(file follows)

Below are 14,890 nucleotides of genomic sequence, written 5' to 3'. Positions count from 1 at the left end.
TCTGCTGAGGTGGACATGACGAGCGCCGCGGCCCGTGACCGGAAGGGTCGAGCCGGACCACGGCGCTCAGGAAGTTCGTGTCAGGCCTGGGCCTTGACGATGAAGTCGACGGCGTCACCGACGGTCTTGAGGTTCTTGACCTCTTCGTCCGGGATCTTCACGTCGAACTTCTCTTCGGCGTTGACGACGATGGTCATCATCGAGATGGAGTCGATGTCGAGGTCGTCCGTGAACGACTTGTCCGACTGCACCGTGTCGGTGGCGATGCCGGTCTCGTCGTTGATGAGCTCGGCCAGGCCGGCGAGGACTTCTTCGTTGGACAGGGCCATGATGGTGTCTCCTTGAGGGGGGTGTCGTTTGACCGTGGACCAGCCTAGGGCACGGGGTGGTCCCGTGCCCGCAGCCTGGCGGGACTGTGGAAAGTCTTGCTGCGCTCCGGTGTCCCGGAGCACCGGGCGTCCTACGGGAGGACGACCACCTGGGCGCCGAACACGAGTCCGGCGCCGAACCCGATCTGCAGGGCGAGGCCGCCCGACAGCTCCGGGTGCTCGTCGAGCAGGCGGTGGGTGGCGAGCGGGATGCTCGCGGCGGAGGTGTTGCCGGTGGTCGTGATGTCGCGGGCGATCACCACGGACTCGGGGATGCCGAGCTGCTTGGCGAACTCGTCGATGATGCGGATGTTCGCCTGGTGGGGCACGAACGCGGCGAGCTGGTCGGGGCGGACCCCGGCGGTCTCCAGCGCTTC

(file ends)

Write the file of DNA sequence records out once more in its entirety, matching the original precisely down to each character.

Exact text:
Below are 14,890 nucleotides of genomic sequence, written 5' to 3'. Positions count from 1 at the left end.
TCTGCTGAGGTGGACATGACGAGCGCCGCGGCCCGTGACCGGAAGGGTCGAGCCGGACCACGGCGCTCAGGAAGTTCGTGTCAGGCCTGGGCCTTGACGATGAAGTCGACGGCGTCACCGACGGTCTTGAGGTTCTTGACCTCTTCGTCCGGGATCTTCACGTCGAACTTCTCTTCGGCGTTGACGACGATGGTCATCATCGAGATGGAGTCGATGTCGAGGTCGTCCGTGAACGACTTGTCCGACTGCACCGTGTCGGTGGCGATGCCGGTCTCGTCGTTGATGAGCTCGGCCAGGCCGGCGAGGACTTCTTCGTTGGACAGGGCCATGATGGTGTCTCCTTGAGGGGGGTGTCGTTTGACCGTGGACCAGCCTAGGGCACGGGGTGGTCCCGTGCCCGCAGCCTGGCGGGACTGTGGAAAGTCTTGCTGCGCTCCGGTGTCCCGGAGCACCGGGCGTCCTACGGGAGGACGACCACCTGGGCGCCGAACACGAGTCCGGCGCCGAACCCGATCTGCAGGGCGAGGCCGCCCGACAGCTCCGGGTGCTCGTCGAGCAGGCGGTGGGTGGCGAGCGGGATGCTCGCGGCGGAGGTGTTGCCGGTGGTCGTGATGTCGCGGGCGATCACCACGGACTCGGGGATGCCGAGCTGCTTGGCGAACTCGTCGATGATGCGGATGTTCGCCTGGTGGGGCACGAACGCGGCGAGCTGGTCGGGGCGGACCCCGGCGGTCTCCAGCGCTTC